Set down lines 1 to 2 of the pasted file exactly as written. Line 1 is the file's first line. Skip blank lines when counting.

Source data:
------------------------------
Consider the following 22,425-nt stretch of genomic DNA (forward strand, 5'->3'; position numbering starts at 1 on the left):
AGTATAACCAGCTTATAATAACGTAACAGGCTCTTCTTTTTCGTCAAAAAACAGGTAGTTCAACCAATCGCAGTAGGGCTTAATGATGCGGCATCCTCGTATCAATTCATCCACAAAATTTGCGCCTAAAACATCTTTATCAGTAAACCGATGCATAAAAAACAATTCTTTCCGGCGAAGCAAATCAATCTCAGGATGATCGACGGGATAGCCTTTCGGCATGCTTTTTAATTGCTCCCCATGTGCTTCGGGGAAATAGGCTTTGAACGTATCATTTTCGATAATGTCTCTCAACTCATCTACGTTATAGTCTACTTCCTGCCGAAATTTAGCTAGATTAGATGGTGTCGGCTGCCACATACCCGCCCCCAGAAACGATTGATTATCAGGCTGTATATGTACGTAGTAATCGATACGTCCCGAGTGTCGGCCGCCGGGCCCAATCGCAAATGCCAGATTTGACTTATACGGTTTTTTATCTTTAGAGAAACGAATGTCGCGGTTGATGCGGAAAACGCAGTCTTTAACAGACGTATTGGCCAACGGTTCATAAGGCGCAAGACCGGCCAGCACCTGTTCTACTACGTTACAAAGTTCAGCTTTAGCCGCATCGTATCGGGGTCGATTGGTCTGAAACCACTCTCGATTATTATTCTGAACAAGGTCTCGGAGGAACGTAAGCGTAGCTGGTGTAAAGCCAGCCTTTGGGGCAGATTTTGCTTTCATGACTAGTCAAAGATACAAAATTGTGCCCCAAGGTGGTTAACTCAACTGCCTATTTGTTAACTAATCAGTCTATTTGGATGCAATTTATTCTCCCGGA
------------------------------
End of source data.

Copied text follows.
Consider the following 22,425-nt stretch of genomic DNA (forward strand, 5'->3'; position numbering starts at 1 on the left):
AGTATAACCAGCTTATAATAACGTAACAGGCTCTTCTTTTTCGTCAAAAAACAGGTAGTTCAACCAATCGCAGTAGGGCTTAATGATGCGGCATCCTCGTATCAATTCATCCACAAAATTTGCGCCTAAAACATCTTTATCAGTAAACCGATGCATAAAAAACAATTCTTTCCGGCGAAGCAAATCAATCTCAGGATGATCGACGGGATAGCCTTTCGGCATGCTTTTTAATTGCTCCCCATGTGCTTCGGGGAAATAGGCTTTGAACGTATCATTTTCGATAATGTCTCTCAACTCATCTACGTTATAGTCTACTTCCTGCCGAAATTTAGCTAGATTAGATGGTGTCGGCTGCCACATACCCGCCCCCAGAAACGATTGATTATCAGGCTGTATATGTACGTAGTAATCGATACGTCCCGAGTGTCGGCCGCCGGGCCCAATCGCAAATGCCAGATTTGACTTATACGGTTTTTTATCTTTAGAGAAACGAATGTCGCGGTTGATGCGGAAAACGCAGTCTTTAACAGACGTATTGGCCAACGGTTCATAAGGCGCAAGACCGGCCAGCACCTGTTCTACTACGTTACAAAGTTCAGCTTTAGCCGCATCGTATCGGGGTCGATTGGTCTGAAACCACTCTCGATTATTATTCTGAACAAGGTCTCGGAGGAACGTAAGCGTAGCTGGTGTAAAGCCAGCCTTTGGGGCAGATTTTGCTTTCATGACTAGTCAAAGATACAAAATTGTGCCCCAAGGTGGTTAACTCAACTGCCTATTTGTTAACTAATCAGTCTATTTGGATGCAATTTATTCTCCCGGA